By the end of the therapy program, I was really good at Marsden Ball activities, multitasking, clapping beats out, and “dancing” the Randolph shuffle . . . but the best part was Joyce was coming back!

I gradually found myself doing things that had been so hard to do just months earlier, like reading maps in the car, looking around while Matt drove us all to the beach, hiking, watching IMAX movies at the museum, even riding the bikes that I had considered selling the years before.  We took a long vacation to West Texas, about 11 hours away, and I was so happy to be able to enjoy the drive.

Many of your sensory inputs were adversely affected by your brain surgery, and many of them seemed to re-integrate as you progressed in Vision Therapy. Would you agree?

I had basically been living as if I had been dealing a multi-year migraine.  Loud restaurants, family parties, and performances drove me nuts, even if I really wanted to be there.  The loudness distracted me from my ability to understand conversations, and sometimes my ears literally hurt from the overwhelming roar of even a quaint cafe.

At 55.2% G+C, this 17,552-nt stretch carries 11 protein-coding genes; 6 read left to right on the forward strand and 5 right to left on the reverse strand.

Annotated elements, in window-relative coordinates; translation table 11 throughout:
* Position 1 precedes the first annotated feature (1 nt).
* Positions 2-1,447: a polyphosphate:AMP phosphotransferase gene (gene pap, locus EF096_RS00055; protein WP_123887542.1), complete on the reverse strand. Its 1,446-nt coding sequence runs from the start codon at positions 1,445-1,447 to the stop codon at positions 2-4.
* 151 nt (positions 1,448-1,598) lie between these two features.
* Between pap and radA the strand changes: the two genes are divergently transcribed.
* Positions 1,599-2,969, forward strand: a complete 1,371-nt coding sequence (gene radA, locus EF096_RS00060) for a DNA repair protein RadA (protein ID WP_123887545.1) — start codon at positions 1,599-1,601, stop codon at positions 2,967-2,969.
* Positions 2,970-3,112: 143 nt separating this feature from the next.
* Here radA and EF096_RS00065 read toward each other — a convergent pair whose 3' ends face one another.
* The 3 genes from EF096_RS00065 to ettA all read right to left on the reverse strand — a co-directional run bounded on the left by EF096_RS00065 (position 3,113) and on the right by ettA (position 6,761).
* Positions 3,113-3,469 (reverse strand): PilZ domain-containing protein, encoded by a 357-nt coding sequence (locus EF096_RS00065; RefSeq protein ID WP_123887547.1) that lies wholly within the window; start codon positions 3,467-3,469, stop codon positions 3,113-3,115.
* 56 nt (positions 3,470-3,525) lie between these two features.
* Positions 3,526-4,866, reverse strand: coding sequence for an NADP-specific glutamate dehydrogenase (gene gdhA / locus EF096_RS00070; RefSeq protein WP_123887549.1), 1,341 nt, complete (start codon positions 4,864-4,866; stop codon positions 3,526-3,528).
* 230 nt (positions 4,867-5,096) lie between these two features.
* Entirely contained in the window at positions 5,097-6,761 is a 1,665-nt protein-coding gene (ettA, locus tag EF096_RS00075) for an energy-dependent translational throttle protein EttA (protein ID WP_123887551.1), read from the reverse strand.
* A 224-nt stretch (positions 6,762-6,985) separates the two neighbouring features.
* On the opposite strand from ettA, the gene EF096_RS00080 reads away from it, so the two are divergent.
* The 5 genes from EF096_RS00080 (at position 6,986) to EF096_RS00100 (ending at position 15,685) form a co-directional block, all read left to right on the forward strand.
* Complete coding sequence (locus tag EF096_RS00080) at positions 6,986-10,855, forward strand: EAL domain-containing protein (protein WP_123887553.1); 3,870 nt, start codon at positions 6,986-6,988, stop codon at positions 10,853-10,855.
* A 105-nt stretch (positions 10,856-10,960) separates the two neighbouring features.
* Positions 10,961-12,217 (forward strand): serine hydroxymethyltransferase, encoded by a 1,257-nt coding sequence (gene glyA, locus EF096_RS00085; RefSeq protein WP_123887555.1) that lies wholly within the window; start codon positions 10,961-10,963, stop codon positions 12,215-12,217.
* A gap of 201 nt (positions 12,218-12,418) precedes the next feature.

When my eyes’ functioning came together, my aversion to those places got better.

Other Aquired Brain Injury sufferers have discussed the importance of a healthy diet and even supplements following their event.  Have you found the same to be true?

You know, nobody talked to me about this until I became a patient at the Bellaire Family Eyecare.  I had tried to read a book about nutrition and the brain, but I found it all overwhelming (in part because at the time it was hard to read, period!).  As a result I was pretty irregular about supplementing, although I did try to eat a plant-based diet and get as much fruit and veg in as possible.  I knew my body needed the extra TLC.

Joyce and C Joyce and D

Now my kids and I have a pretty solid routine with some multivitamins, and some other nutrients that we know we tend to be a little low on, like Vitamin D.  We also supplement with fish oil, to make sure our nervous system gets lots of good fats.

All of this was going on as your twin children approached their second birthday, which must have been incredibly stressful on you, and those around you. Can you talk a little about how your family managed the stress?